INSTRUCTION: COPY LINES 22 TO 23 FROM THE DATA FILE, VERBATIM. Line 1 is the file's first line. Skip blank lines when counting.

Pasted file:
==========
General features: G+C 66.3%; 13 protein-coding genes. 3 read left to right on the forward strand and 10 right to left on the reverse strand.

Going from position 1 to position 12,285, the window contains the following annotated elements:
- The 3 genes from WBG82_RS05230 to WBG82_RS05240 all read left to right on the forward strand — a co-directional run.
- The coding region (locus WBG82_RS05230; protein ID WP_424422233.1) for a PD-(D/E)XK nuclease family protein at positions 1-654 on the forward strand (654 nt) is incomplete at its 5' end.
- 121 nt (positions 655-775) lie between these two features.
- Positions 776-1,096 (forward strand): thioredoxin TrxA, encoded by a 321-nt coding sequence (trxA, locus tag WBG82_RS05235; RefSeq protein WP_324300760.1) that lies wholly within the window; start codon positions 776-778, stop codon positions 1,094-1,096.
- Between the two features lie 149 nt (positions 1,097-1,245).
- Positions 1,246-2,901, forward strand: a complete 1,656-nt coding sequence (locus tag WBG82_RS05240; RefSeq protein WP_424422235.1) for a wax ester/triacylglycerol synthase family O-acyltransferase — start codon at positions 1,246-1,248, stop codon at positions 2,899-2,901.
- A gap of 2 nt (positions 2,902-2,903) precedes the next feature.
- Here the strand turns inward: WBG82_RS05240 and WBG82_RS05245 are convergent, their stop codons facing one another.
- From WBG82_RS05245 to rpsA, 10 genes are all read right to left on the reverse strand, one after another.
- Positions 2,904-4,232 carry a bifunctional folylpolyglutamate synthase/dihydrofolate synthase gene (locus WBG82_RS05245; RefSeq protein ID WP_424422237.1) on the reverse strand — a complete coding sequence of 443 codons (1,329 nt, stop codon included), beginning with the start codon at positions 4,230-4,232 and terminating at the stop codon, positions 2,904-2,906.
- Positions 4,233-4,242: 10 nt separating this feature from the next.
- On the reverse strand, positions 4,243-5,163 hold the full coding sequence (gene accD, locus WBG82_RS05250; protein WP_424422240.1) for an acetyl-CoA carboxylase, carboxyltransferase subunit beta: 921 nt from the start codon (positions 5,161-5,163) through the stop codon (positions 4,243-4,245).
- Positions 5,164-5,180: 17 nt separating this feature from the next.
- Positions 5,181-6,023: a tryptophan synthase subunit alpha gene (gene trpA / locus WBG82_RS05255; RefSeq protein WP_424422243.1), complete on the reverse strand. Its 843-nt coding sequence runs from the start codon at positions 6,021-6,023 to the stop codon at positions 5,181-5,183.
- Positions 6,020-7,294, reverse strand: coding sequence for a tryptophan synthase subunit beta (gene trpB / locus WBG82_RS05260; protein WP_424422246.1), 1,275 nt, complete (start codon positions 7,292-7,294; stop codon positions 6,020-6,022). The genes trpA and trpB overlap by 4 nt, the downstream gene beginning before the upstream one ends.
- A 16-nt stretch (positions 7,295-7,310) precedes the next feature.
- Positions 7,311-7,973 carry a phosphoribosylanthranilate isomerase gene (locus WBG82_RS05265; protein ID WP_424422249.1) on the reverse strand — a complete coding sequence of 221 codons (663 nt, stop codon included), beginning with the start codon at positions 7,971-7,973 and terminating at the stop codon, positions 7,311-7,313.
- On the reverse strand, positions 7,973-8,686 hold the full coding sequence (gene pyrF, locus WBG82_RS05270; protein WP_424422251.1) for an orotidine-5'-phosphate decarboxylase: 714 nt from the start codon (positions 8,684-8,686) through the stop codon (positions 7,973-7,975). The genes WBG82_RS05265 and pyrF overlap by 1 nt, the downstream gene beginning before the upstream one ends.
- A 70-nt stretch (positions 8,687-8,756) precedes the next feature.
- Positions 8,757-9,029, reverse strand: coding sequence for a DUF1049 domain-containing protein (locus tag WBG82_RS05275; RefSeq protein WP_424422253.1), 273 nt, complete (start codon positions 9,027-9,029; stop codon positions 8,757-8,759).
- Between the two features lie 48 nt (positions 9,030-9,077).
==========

- Positions 8,757-9,029, reverse strand: coding sequence for a DUF1049 domain-containing protein (locus tag WBG82_RS05275; RefSeq protein WP_424422253.1), 273 nt, complete (start codon positions 9,027-9,029; stop codon positions 8,757-8,759).
- Between the two features lie 48 nt (positions 9,030-9,077).